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Applying optimal control theory to a spatial simulation model of sudden oak death: ongoing surveillance protects tanoak while conserving biodiversity.

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Bussell, EH 
Cunniffe, NJ 


Sudden oak death has devastated tree populations across California. However, management might still slow disease spread at local scales. We demonstrate how to unambiguously characterize effective, local management strategies using a detailed, spatially explicit simulation model of spread in a single forest stand. This pre-existing, parameterized simulation is approximated here by a carefully calibrated, non-spatial model, explicitly constructed to be sufficiently simple to allow optimal control theory (OCT) to be applied. By lifting management strategies from the approximate model to the detailed simulation, effective time-dependent controls can be identified. These protect tanoak-a culturally and ecologically important species-while conserving forest biodiversity within a limited budget. We also consider model predictive control, in which both the approximating model and optimal control are repeatedly updated as the epidemic progresses. This allows management which is robust to both parameter uncertainty and systematic differences between simulation and approximate models. Including the costs of disease surveillance then introduces an optimal intensity of surveillance. Our study demonstrates that successful control of sudden oak death is likely to rely on adaptive strategies updated via ongoing surveillance. More broadly, it illustrates how OCT can inform effective real-world management, even when underpinning disease spread models are highly complex.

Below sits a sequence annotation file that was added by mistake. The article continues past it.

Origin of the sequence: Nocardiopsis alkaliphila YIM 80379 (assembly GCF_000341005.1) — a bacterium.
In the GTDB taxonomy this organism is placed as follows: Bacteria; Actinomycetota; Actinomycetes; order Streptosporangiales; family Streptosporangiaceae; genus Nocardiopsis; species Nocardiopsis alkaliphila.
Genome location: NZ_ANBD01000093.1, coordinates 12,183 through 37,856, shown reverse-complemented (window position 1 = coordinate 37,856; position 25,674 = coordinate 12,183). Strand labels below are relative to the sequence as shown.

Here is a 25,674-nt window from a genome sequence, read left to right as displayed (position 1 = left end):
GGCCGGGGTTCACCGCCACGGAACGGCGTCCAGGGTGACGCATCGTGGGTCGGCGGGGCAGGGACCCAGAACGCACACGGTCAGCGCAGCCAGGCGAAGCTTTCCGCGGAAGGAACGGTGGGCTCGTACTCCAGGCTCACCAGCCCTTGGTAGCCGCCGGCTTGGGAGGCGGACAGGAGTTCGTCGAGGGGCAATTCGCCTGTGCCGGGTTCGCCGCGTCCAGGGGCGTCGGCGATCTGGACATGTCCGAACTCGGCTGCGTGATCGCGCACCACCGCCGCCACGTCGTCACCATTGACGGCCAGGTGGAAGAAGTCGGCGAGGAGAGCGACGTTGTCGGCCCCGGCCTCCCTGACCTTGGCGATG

disease management, model predictive control, optimal control, sudden oak death, Biodiversity, Computer Simulation, Forests, Phytophthora, Quercus

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J R Soc Interface

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The Royal Society


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Biotechnology and Biological Sciences Research Council (1643594)
BBSRC (1643594)
BBSRC DTP Studentship